Only a couple of blocks from Chiang Mai’s red light district, Urban Light runs a four-story drop-in center. It was within the walls of this drop-in center that I saw the promise of a better reality for Chiang Mai’s boys. I saw boys having a hot, healthy meal on the first floor, others participating in art relief classes on the center’s roof, still others waiting in line for medical and counselling appointments, and boys browsing the internet at the center’s computer room or simply taking a nap on the center’s comfy couches.

The boys treated the center as their home. They knew they were safe to take a nap without judgment, having probably gotten little sleep the night before. They knew they could count on the center’s doctor to see them when ill, and, when they were ready, they knew they could talk to a counselor to start their re-training to exit the sex trade altogether. The look in the eyes of every one of the boys at the center spoke of security – in the center they had found a refuge from the life they have been forced to lead outside its walls.

It is true that certain images become seared in our head, and, try as we might, we are unable to let them go. It is also true that we are capable of countering these images with other, hopeful ones. Urban Light’s center provided me with countless images of exploited boys taking charge of their lives again, helping me counter that one seared image. I can only hope that the boy I saw on that first night learns about Urban Light so that he too can have a shot at a different reality.

Ziad Reslan is an associate at Davis, Polk & Wardwell, currently assigned as a Legal Manager in Hong Kong. He shared his story with Sanctuary for Families after volunteering with Urban Light, and organization that helps boys who are survivors of sex trafficking in Thailand. 

5 Harmful Myths about Human Trafficking

When it comes to human trafficking, it’s hard to separate myth from fact.

Human trafficking is complicated. It’s kept under wraps, overlooked, and often ignored. Few reliable studies exist about its prevalence. As a result, it’s often hard to separate myth from fact when trying to understand this horrific abuse of human rights.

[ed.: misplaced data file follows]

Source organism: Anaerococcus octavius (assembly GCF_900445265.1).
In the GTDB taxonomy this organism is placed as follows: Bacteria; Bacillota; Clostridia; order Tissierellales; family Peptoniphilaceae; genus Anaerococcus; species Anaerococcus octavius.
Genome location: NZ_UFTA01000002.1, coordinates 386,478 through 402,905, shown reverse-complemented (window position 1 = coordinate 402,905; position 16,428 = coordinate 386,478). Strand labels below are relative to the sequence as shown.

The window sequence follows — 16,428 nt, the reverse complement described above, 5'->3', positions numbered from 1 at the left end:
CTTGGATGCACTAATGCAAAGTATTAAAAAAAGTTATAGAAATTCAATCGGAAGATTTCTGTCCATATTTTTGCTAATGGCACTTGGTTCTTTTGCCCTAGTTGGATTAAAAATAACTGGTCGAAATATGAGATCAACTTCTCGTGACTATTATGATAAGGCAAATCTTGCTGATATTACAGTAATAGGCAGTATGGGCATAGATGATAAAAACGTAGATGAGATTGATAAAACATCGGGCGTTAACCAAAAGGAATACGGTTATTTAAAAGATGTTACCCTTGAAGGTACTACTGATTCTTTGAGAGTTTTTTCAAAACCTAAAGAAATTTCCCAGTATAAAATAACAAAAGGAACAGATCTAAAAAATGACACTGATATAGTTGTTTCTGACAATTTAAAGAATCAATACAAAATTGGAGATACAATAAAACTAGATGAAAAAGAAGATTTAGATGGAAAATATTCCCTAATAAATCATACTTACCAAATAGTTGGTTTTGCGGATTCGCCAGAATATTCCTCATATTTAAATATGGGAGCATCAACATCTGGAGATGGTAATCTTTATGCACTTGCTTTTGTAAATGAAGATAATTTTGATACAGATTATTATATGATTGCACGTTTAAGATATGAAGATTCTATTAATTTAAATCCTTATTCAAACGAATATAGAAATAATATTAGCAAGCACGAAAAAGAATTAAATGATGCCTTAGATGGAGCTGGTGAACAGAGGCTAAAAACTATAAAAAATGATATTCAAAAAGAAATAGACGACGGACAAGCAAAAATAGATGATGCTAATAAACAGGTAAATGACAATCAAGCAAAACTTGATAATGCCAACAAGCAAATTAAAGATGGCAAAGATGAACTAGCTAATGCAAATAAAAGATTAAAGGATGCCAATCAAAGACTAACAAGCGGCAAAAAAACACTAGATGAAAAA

Read on to see some myths about human trafficking dispelled, and during Human Trafficking Awareness Month, take the opportunity to learn, share – and take action. 

1) MYTH: Human trafficking only happens in countries far away from the United States.

FACT: Human trafficking occurs around the world, in the United States, and right here in New York City. The National Human Trafficking Resource Center received over 16,600 calls for help last year. At Sanctuary, we regularly serve survivors of sex trafficking and human trafficking from the five boroughs. Our clients include both immigrants and native New Yorkers.

2) MYTH: Only women are victims of human trafficking.

FACT: Anyone, regardless of gender, can be a victim of human trafficking. In fact, studies have indicated that 45% of victims of human trafficking are men and boys. Men and boys can be victims of both labor trafficking AND sex trafficking.

3) MYTH: Human trafficking requires physical force or restraint to be considered trafficking.

FACT: Traffickers can use many kinds of tactics to coerce victims, including threats to a victim’s family; exploiting a victim’s vulnerability, such as lack of immigration status; using psychological tactics, like shaming, mental abuse, and isolation; and using debt bondage against a victim.

4) MYTH: Human trafficking is a small, underground industry that doesn’t affect many people.

FACT: 20.9 million people around the world are victims of human trafficking. Human trafficking is a $150 billion global industry. There are no reliable numbers on human trafficking victims in the United States, but the reality is pretty clear – this crime is widespread and affects millions of people around the world and at home.

5) MYTH: There is nothing I can do to end human trafficking.

FACT: Everyone can take action to end human trafficking. You can volunteer with Sanctuary, make a donation, or sign up to receive advocacy updates. You can also make smart decisions about how you spend your money and what you buy – check out slaveryfootprint.org to see how your consumer decisions might be supporting human trafficking, and what you can do to make change.